Our Very Lives as Well

We didn’t arrive at the airport with colorful signs welcoming Ania to America. I was nervous and had forgotten to make the signs. Instead, we stood near baggage claim looking for a girl who resembled the one in the pictures that had drawn us to her, and one who might look a little bit lost. We knew it had been a long day for her. She had missed a connecting flight, was having to communicate entirely in English for the very first time and completely alone. When she finally came around the corner, exhausted, nervous and relieved to have finally made it, she saw us and began to cry. And I immediately became her “mother,” rushing to her side, hugging her tight and telling her it would be OK. It wasn’t exactly how I imagined greeting my new Polish “daughter,” but God connected our hearts in that moment and I knew it was exactly what we both needed.

Our journey to welcoming Ania had been in the works for months as we filled out paperwork, met with an Amicus representative, and looked through profiles of students who desired to come to America for a year. But, more accurately, our journey had begun years before, when my husband, Loren, first joined Young Life staff, both of us falling in love with the mission to reach every kid with the Gospel.* We had begun to think about what it meant for our family, including our three little girls, to give up our lives for the sake of Christ. First Thessalonians 2:8 says, “Because we loved you, we were ready to share, not only the gospel of Christ, but our very lives as well.” For quite some time, the Lord had been moving us toward sharing more and more of our lives, especially with students. This verse began to come alive in our hearts and in our home as we had students over constantly, sharing meals, Scripture and life. The idea of having a student live in our home for 10 months felt like a natural part of that process.

Questions and Answers
At the same time, I had questions about hosting a foreign exchange student. How do you welcome a stranger into your home for a year without feeling like you have a perpetual guest, a situation that could be exhausting to both a host family and a student? How do you care for a student as if they were your own child and set parental boundaries when they clearly have parents on the other side of the world? How do you afford adding a teenager to your household? What if they don’t get along with your kids? Loren and I had all of those questions. Truthfully, I had more than he did. He is more adventurous than I am and so his questions basically consisted of different versions of, “How do we sign up?” I knew it might be a stretch, but in the end, hosting an Amicus student seemed like an extension of what we felt called to do, a way to love one student really well by sharing our lives and the love of Christ with her.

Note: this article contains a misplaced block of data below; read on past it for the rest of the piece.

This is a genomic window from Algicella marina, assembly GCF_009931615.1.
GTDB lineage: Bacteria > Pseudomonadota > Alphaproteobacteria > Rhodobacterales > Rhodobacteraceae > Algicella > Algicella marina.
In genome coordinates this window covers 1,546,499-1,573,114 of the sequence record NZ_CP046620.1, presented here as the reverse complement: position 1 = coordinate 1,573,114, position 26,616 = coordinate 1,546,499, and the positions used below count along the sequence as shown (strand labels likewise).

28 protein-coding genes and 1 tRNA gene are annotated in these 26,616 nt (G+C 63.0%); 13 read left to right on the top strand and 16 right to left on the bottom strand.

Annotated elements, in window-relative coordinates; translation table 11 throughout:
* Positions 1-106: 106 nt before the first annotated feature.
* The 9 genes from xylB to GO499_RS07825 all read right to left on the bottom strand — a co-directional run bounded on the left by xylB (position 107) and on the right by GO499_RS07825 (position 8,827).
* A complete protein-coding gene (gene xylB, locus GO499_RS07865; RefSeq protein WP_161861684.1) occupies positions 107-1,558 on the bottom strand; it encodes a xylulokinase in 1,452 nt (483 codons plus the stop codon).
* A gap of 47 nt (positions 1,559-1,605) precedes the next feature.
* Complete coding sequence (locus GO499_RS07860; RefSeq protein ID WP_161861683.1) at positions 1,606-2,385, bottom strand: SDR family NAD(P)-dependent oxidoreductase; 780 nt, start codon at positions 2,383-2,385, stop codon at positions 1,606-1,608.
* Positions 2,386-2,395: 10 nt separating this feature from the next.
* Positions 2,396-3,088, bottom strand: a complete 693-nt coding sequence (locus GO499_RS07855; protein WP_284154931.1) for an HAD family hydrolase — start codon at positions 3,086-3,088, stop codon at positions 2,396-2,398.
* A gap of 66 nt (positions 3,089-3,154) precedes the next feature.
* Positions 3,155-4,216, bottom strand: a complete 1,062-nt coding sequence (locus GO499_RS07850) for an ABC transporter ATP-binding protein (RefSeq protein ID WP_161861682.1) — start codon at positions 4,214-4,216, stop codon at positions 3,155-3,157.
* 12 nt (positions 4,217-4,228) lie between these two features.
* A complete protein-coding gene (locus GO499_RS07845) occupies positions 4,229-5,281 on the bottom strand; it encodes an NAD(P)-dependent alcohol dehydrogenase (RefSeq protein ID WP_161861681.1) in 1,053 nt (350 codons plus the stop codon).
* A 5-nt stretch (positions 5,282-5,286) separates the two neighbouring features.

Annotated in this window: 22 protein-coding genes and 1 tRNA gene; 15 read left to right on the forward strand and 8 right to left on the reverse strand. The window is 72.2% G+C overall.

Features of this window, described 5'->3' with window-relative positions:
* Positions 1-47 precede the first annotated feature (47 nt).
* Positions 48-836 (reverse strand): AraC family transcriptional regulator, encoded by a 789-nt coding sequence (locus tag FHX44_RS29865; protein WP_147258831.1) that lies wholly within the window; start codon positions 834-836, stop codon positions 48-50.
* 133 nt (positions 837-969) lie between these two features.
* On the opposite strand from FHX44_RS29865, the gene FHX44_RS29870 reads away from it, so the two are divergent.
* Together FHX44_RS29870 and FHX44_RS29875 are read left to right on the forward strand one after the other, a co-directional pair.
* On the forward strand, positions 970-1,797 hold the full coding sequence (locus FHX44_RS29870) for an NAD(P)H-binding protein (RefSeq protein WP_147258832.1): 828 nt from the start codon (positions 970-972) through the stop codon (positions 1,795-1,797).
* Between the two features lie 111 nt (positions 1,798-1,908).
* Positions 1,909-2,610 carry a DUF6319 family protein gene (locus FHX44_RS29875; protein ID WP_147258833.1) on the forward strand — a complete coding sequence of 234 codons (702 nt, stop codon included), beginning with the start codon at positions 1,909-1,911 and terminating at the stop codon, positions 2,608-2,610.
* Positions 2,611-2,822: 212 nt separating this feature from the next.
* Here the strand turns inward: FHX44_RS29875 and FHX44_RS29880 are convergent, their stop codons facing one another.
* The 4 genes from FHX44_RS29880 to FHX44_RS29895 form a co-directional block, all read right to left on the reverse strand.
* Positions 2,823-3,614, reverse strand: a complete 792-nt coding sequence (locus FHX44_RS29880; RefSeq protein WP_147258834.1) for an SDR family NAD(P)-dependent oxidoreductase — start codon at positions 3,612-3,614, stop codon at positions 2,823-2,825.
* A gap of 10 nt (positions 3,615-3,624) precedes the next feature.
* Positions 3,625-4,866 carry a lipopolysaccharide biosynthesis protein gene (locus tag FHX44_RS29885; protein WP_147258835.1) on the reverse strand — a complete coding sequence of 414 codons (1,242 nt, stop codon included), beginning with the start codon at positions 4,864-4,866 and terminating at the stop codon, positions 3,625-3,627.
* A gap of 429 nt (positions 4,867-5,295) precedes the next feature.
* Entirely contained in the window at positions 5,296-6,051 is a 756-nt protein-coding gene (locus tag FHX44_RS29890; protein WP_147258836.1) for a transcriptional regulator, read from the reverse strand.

So, last August, we brought Ania home and quickly settled in as a family of six. Our girls fell in love with her and the feeling was mutual. And it didn’t take long before she felt like a daughter to Loren and me. We were on the sidelines at cross-country meets and tennis matches, in the audience at band concerts, taking pictures before prom, and cheering for her at graduation. We also set curfews, treated illnesses, handed out chores and said “no” when we needed to. We tried to make the most of our year together, visiting family in different parts of the country, and traveling to the Grand Canyon, Las Vegas and the Pacific Ocean. But even more significantly, we shared important conversations about faith, friendship, dating and the future. We talked about what it means to live as those redeemed and loved by God, as messengers of His Gospel, wherever He has placed us.

And then, in a blink, it was June, and time for Ania to go home. I sat on the end of her bed one night and cried. I could hardly believe this young lady, who had been a stranger from Poland, had become my daughter, and now it was time for her to leave. Now I had different questions. How had I learned to love Ania so completely in such a short time? And how would I let her go?

The answers came quickly. “We love because He first loved us” (1 John 4:19). Christ in us and our understanding of His love creates a deep reservoir of love from which to draw. Galatians 5:22 says, “The fruit of His Spirit is love ...” And secondly, how does any parent let go of their child? They just do. And, they never really do.

The Best Kind of Stretch
Ania boarded a plane in July to head back to Poland and my family was heartbroken, knowing we would miss her deeply. But we also knew now we had family on the other side of the world, and we would always be connected. We were surprised when we arrived home to find gifts and a letter in her room that made us cry all over again. In it she wrote, “During this year, you taught me how to put God’s love in my life.” I was immediately reminded of why we had started this journey in the first place and so grateful for God’s guidance every step of the way.

When I talk to people about what it is like to host a foreign exchange student, I can sense that, for most, it feels like a stretch. I won’t deny that it is. But, it is the best kind of stretch that opens us up to more. We understand more about God’s love for the whole world. We sense more of His leading to be messengers of the Gospel. And we understand more about what it means to love someone so much that we would share our very lives with them, just like Jesus did for us. We see more of Christ. So, when people ask if we will host an Amicus student again, we say “yes” without hesitation. After all, what more could we want, except more of Christ?

“Beloved, let us love one another, for love is from God, and whoever loves has been born of God and knows God” (1 John 4:7).

To find out more about Amicus and how to host a student this coming year, go to GoWithAmicus.org.